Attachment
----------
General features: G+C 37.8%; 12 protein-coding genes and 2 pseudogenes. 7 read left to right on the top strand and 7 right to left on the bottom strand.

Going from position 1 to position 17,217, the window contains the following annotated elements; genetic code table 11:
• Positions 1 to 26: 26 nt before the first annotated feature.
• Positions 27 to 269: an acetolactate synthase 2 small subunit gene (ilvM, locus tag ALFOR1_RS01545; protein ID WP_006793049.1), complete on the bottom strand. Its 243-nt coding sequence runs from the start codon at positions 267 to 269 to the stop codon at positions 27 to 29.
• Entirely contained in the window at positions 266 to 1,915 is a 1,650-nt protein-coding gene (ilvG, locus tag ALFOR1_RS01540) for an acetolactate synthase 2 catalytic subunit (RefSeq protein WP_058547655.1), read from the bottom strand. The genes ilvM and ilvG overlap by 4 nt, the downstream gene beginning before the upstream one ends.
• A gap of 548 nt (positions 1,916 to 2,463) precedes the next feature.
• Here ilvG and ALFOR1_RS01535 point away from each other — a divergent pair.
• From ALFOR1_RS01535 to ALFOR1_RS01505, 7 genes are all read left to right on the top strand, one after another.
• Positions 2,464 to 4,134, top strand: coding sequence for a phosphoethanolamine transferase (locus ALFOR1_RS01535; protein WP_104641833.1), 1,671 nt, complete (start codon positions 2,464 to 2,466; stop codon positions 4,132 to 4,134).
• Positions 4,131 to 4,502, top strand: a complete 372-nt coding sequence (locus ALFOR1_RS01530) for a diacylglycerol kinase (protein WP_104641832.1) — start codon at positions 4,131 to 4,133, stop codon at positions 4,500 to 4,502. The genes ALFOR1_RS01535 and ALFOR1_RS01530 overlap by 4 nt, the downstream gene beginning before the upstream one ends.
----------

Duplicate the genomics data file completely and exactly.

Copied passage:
General features: G+C 37.8%; 12 protein-coding genes and 2 pseudogenes. 7 read left to right on the top strand and 7 right to left on the bottom strand.

Going from position 1 to position 17,217, the window contains the following annotated elements; genetic code table 11:
• Positions 1 to 26: 26 nt before the first annotated feature.
• Positions 27 to 269: an acetolactate synthase 2 small subunit gene (ilvM, locus tag ALFOR1_RS01545; protein ID WP_006793049.1), complete on the bottom strand. Its 243-nt coding sequence runs from the start codon at positions 267 to 269 to the stop codon at positions 27 to 29.
• Entirely contained in the window at positions 266 to 1,915 is a 1,650-nt protein-coding gene (ilvG, locus tag ALFOR1_RS01540) for an acetolactate synthase 2 catalytic subunit (RefSeq protein WP_058547655.1), read from the bottom strand. The genes ilvM and ilvG overlap by 4 nt, the downstream gene beginning before the upstream one ends.
• A gap of 548 nt (positions 1,916 to 2,463) precedes the next feature.
• Here ilvG and ALFOR1_RS01535 point away from each other — a divergent pair.
• From ALFOR1_RS01535 to ALFOR1_RS01505, 7 genes are all read left to right on the top strand, one after another.
• Positions 2,464 to 4,134, top strand: coding sequence for a phosphoethanolamine transferase (locus ALFOR1_RS01535; protein WP_104641833.1), 1,671 nt, complete (start codon positions 2,464 to 2,466; stop codon positions 4,132 to 4,134).
• Positions 4,131 to 4,502, top strand: a complete 372-nt coding sequence (locus ALFOR1_RS01530) for a diacylglycerol kinase (protein WP_104641832.1) — start codon at positions 4,131 to 4,133, stop codon at positions 4,500 to 4,502. The genes ALFOR1_RS01535 and ALFOR1_RS01530 overlap by 4 nt, the downstream gene beginning before the upstream one ends.